Deja Vu All Over Again

The technology looks the same, but to get to the next level will require some cooperation.


Every now and then you get the feeling you’ve been here before, and with technology this is a persistent theme.

Virtualization looks remarkably similar to time sharing, which is what most engineers in their 40s and 50s used when they were in college. And 3D stacking, particularly the 2.5D version, looks eerily like the old MCM, aka multi-chip module.

There’s nothing wrong with resurrecting old concepts and putting a new spin on them. Shakespeare did it. So did Apple with the iPod and the iPad. And current system-level design approaches have been talked about for the better part of a decade.

What’s different is how all the pieces go together to make something successful. Timing is everything, and in technology it’s more than just end-market acceptance. It’s a tightly integrated ecosystem with interplay between different tools, different manufacturing processes, design flows and various levels of abstraction. In the future, it also will be about being able to bridge multiple process generations on stacked die into a single package or even a single chip.

All of this will require a combination of new technologies, such as TSVs and TSV interconnect models, tools to bridge several generations of analog and digital, a deeper understanding of how software will utilize the hardware, and a far better understanding of how IP needs to be characterized and verified. But on a more mundane level, it also will require integration of existing generations of tools with each other so that high-level synthesis and software prototyping can work effectively in existing hardware, software and manufacturing flows.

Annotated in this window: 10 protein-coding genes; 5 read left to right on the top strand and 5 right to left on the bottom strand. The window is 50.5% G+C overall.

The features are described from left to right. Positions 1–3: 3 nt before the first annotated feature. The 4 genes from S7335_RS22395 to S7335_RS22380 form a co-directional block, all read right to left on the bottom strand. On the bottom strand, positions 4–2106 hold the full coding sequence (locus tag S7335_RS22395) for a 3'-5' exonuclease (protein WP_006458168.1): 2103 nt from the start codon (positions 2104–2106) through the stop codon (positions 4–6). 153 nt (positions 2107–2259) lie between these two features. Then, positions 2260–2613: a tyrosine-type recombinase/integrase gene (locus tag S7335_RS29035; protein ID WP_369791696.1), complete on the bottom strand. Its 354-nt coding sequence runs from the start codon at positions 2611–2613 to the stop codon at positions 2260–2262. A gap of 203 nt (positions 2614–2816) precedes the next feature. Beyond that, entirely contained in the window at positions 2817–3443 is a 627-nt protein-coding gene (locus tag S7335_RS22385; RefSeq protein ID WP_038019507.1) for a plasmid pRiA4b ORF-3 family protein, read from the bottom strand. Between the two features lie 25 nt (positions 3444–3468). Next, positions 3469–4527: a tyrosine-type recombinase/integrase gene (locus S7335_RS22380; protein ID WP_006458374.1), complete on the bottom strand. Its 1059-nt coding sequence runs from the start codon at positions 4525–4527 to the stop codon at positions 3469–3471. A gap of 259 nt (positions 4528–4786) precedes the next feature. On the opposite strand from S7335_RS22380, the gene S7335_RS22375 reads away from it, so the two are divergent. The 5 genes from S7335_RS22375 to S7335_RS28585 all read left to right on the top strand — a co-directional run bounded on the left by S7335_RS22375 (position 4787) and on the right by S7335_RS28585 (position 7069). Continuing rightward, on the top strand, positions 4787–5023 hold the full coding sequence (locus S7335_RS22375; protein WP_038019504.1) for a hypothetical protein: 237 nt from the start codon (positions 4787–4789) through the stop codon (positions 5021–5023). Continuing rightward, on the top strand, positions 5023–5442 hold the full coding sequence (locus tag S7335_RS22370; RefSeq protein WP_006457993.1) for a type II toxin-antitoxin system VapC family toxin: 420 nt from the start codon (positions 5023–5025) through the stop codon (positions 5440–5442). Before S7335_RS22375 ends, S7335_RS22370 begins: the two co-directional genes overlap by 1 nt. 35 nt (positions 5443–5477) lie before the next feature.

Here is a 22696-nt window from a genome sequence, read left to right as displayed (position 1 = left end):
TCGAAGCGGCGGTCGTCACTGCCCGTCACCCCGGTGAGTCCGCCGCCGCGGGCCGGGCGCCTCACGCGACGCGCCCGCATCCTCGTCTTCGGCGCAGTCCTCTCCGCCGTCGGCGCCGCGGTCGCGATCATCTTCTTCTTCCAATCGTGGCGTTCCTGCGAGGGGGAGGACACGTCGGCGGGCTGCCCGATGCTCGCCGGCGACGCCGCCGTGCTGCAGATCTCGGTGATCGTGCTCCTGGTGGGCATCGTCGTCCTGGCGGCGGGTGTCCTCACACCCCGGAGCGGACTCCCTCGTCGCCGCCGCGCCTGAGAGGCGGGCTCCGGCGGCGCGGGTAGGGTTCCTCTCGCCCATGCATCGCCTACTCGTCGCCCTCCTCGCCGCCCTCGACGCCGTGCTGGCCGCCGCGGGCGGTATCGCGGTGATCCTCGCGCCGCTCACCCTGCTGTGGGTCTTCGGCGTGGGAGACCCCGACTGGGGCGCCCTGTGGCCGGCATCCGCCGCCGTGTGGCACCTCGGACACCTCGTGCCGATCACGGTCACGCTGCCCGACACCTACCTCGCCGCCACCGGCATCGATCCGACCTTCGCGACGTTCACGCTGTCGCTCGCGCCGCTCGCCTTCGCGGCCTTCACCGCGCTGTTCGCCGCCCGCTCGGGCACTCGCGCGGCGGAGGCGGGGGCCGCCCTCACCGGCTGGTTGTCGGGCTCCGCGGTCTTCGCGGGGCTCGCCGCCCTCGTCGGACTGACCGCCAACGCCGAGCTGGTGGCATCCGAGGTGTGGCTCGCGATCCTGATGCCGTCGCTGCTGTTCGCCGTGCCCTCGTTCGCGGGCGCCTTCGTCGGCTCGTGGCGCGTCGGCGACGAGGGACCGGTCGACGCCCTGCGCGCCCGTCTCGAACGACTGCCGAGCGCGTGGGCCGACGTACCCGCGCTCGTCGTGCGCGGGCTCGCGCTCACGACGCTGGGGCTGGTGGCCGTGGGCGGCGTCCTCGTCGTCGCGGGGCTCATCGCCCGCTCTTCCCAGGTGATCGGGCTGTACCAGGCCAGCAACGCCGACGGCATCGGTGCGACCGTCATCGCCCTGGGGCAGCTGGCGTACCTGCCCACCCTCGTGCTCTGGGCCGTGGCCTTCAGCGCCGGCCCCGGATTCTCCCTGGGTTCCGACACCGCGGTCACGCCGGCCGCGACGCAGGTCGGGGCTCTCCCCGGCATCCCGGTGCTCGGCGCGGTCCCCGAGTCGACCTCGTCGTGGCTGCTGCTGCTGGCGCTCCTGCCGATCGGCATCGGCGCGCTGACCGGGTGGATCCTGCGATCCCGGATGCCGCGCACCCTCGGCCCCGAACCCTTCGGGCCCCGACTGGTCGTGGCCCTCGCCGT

These are tall challenges, and no one company can do it alone. Done in unison, the market can expand at an accelerated rate—even drawing in new customers, which is something the EDA industry has been desperately searching for. But so far the efforts in this respect have been rather paltry, driven more by standards organizations than by tools vendors themselves.

Customers have been asking for more integration, and vendors have been looking for measurable ROI to make that happen. But the real ROI may be much bigger than the cost of the integration itself and raise top-line revenue for years to come. In an interconnected and interdependent world, what’s good for one company has to be good for multiple companies.

–Ed Sperling

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